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Injured sent to Thai border hospital following Myanmar clash

A Thai border hospital received nearly 40 injured people for treatment after a battle in neighboring Myanmar, according to Thai officials on Monday.

At least 38 were admitted in total, Thai public health minister Cholnan Srikaew said during a press conference at Mae Sot General Hospital on Monday. 

Mae Sot is a Thai city that shares a border with Myanmar to the west. It is notable as a trade hub and for its substantial population of Burmese migrants and refugees.

“We treat them according to their conditions, mostly involving surgery,” he said. “There were 22 people admitted on Saturday. Another 16 gradually came on Sunday.”

Cholnan declined to disclose how many junta troops and rebel soldiers were included among the injured.

“We do not discriminate which group they are,” he said, adding that foreign nationals would be referred to relevant security agencies following their treatment.

The armed branch of the Karen National Union, called the Karen National Liberation Army, and its allies captured junta Infantry Battalion 275 in Myawaddy, a Burmese town that shares a border with Thailand’s Mae Sot, on April 10. 

After rebel forces intercepted a junta convoy and injured over 100 soldiers on its way to recapture Myawaddy on Thursday, Mi-35 helicopters bombed the town in retaliation on Saturday around 3 a.m.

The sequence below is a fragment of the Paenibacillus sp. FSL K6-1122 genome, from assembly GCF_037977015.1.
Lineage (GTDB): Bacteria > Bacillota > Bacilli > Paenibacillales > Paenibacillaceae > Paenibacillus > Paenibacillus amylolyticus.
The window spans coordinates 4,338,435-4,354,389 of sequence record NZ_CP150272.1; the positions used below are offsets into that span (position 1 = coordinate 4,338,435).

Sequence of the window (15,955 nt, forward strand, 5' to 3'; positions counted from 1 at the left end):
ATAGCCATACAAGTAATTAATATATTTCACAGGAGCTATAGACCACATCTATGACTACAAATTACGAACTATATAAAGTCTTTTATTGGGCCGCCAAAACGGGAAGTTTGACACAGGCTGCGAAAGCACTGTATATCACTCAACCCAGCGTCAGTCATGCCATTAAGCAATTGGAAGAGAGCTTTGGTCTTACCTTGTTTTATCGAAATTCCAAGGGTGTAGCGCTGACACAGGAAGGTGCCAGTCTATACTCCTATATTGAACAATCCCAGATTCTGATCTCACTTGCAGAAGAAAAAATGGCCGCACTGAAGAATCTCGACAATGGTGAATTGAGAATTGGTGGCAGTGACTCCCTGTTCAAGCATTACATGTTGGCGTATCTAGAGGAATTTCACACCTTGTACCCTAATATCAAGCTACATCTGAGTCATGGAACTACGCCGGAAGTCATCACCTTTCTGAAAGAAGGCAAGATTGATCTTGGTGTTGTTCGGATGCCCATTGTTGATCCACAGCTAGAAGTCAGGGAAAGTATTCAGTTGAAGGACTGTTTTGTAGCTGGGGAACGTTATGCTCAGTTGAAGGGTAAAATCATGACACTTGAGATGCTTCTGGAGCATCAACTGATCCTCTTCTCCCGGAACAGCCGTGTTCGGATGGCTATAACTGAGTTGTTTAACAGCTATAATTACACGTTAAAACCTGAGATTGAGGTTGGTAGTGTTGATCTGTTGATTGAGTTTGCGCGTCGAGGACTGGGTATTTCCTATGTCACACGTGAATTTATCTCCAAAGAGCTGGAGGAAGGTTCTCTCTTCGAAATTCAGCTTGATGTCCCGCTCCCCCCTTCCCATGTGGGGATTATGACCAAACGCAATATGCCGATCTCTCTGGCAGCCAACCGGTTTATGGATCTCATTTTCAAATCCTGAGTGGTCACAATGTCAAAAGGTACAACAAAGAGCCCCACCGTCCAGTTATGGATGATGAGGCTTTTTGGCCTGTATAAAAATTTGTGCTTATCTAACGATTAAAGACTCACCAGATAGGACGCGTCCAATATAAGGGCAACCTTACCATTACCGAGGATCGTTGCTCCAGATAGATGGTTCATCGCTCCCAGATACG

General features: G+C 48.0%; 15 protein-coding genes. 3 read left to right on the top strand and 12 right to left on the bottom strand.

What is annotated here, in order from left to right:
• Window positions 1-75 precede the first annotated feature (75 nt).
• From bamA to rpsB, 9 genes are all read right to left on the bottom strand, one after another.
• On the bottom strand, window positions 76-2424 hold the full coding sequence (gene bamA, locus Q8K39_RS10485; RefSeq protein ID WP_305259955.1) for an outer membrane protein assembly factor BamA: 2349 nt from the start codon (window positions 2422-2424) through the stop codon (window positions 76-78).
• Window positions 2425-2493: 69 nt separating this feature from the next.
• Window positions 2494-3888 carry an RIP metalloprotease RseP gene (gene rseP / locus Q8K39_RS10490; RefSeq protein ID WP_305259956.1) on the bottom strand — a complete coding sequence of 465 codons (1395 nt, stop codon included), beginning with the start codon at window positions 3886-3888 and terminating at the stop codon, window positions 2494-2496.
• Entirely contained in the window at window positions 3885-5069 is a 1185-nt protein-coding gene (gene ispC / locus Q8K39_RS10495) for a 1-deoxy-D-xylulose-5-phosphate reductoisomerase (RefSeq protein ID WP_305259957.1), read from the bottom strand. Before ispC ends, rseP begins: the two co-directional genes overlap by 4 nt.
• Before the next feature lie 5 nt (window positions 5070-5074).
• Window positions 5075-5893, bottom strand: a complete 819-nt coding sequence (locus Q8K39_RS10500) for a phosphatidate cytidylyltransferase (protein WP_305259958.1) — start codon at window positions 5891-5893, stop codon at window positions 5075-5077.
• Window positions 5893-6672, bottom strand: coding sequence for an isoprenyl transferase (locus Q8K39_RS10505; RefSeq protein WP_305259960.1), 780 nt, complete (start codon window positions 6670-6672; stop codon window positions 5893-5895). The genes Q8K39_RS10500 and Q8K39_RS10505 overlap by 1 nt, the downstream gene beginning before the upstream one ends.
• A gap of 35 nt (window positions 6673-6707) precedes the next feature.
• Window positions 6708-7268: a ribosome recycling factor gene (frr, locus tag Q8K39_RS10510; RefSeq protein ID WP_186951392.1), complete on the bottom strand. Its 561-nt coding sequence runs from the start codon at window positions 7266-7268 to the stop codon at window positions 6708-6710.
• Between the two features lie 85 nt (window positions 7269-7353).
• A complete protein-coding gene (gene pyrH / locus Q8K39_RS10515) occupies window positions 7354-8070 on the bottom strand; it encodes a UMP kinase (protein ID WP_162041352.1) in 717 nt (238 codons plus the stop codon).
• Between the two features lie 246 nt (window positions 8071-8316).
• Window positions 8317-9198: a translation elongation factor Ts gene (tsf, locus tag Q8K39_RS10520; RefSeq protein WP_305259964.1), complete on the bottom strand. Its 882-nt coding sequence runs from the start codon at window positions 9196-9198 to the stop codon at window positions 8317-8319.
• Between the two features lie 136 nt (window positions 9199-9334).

Gunfire between junta troops and rebel forces and airstrikes could be heard late into late Sunday morning, Thai soldiers and Mae Sot residents told Radio Free Asia.  

Since the rebel capture of Battalion 275, about 200 junta troops have been stranded at a customs compound near the border’s Thai-Myanmar Friendship Bridge No. 2, roughly 10 kilometers (six miles) north of Mae Sot.

RFA could not confirm if these troops were among those admitted to Mae Sot’s hospital. 

Following Saturday and Sunday’s battles, about 3,000 people were evacuated and several hundred refugees were taken to Rujira ranch a few kilometers north of Thai-Myanmar Friendship Bridge No. 2, according to Thai officials. 

The evacuees were predominantly Myanmar, said Thai soldiers, in addition to some Thai nationals working in Myanmar. Thai authorities provided refugees with food and medical services.

As of Monday, about 2,000 displaced people have returned since fighting calmed in Myawaddy, the Bangkok Post reported on Monday, adding that Thai-Myanmar Friendship Bridge No. 1, which is used for immigration, remains open. 

The newspaper cited a Thai military officer as saying that negotiations between the junta and the Karen rebel force and its allies have begun. 

Padoh Saw Taw Nee, a spokesperson at The Karen National Union, told RFA that it is reviewing the military and public welfare situation since fighting has calmed.

Translated by Kiana Duncan. Edited by Taejun Kang and Mike Firn.